Beware of Super Bowl Ticket Scams



 

(COLUMBUS, Ohio) — With the Cincinnati Bengals playing in the Super Bowl for the first time since 1989, Ohio Attorney General Dave Yost is reminding football fans that scammers are looking to take advantage of those who want to go watch the team win the Lombardi Trophy.

“The cheap seats start at $6,000, so if someone is claiming to get you in the stadium for significantly less, you should challenge that call,” Attorney General Yost said. “Con artists are out there, and fake tickets will always exist. Although no scamming has been reported to my office, Ohioans should be on the defensive when looking at Super Bowl tickets.”

Game-goers are also encouraged to take a timeout to review these tips:

  • Be skeptical of offers that are too good to be true. Sellers on Craigslist or other online marketplaces may offer tickets at face value (or below) for events that are sold out or in high demand, but these offers may be scams. Some may offer “Hail Mary” explanations for why they need to sell tickets quickly, falsely claiming, for example, that they have a medical emergency or an overseas military assignment.
  • Be careful dealing with individual third-party sellers. To protect yourself, deal with reputable businesses instead of third-party individuals who are not associated with an event. Beware of websites that might be impersonating the NFL logo or sponsors’ logos. Before providing any payment or personal information, research a seller’s reputation, especially that of an individual seller. Search the seller’s name, username, email address, phone number and other details for information. Even if you find no negative information, don’t assume that the seller is trustworthy. Some con artists change names regularly.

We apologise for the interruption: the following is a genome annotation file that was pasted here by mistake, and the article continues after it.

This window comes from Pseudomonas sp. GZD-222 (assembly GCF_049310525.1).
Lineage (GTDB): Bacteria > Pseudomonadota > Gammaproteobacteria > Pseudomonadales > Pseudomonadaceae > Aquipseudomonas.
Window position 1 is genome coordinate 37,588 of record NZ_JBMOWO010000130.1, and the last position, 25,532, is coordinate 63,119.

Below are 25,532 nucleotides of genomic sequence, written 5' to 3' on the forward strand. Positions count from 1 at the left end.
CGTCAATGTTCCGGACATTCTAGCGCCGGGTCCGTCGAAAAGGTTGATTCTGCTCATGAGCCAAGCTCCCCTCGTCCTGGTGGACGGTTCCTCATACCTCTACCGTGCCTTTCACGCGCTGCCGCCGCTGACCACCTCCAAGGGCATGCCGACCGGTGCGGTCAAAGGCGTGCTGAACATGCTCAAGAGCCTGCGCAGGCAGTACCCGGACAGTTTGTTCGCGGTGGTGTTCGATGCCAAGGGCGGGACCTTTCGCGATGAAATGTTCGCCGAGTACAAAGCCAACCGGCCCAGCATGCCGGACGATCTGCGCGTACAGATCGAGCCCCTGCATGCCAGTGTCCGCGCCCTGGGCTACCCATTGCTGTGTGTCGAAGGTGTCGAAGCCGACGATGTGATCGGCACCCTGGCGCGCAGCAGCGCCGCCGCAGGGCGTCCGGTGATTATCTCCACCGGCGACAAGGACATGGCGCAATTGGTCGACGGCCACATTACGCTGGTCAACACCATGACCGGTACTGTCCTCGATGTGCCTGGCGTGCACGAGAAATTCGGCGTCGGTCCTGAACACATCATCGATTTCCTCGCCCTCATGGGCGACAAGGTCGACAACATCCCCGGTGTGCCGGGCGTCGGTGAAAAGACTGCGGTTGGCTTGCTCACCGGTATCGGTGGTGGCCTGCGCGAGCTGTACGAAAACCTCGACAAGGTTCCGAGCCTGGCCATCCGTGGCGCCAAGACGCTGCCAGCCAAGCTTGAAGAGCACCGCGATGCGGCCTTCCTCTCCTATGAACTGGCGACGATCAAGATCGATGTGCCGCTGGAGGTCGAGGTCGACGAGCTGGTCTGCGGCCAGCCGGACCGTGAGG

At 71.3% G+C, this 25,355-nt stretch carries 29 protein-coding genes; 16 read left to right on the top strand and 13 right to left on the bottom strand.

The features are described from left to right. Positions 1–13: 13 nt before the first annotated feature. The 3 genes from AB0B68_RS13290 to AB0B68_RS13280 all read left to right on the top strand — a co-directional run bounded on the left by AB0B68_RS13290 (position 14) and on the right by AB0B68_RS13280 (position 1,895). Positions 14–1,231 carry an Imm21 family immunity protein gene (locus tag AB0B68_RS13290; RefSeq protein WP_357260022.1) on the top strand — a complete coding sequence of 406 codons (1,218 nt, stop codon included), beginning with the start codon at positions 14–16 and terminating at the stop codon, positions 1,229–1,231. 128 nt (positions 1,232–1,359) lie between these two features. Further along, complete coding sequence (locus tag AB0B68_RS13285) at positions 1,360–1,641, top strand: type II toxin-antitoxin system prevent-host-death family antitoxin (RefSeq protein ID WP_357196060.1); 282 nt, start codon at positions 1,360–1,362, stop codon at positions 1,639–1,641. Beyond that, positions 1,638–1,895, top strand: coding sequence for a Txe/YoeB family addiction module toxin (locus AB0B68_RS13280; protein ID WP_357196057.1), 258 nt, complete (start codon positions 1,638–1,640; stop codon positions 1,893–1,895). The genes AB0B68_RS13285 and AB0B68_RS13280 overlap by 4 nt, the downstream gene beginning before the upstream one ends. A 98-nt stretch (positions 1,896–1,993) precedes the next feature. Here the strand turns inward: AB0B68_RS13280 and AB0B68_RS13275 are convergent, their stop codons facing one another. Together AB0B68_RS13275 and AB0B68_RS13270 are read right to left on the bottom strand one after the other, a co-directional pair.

• Be wary of sellers who call an audible on specific forms of payment. Con artists often request payment methods that are difficult to trace or recover, such as wire transfers, cash or gift cards. If you’re using a mobile wallet or peer-to-peer payment service such as Venmo or Zelle, be sure that you understand the protections the service does (or does not) provide before making a transaction.
  • Don’t suffer a loss on the play. Consider paying with a credit card. If a problem arises, you generally have greater protections and the ability to dispute charges on a credit card, unlike some other payment methods.

Consumers who believe they have been defrauded should immediately report the details and contact the company they used to make the payment.

Ohioans can report scams to the Ohio Attorney General’s Office at www.OhioProtects.org or by calling 800-282-0515. Suspicious Craigslist ads can be reported to the Ohio Attorney General’s Office directly from Craigslist.

Now, let’s get ready for some football – Who Dey!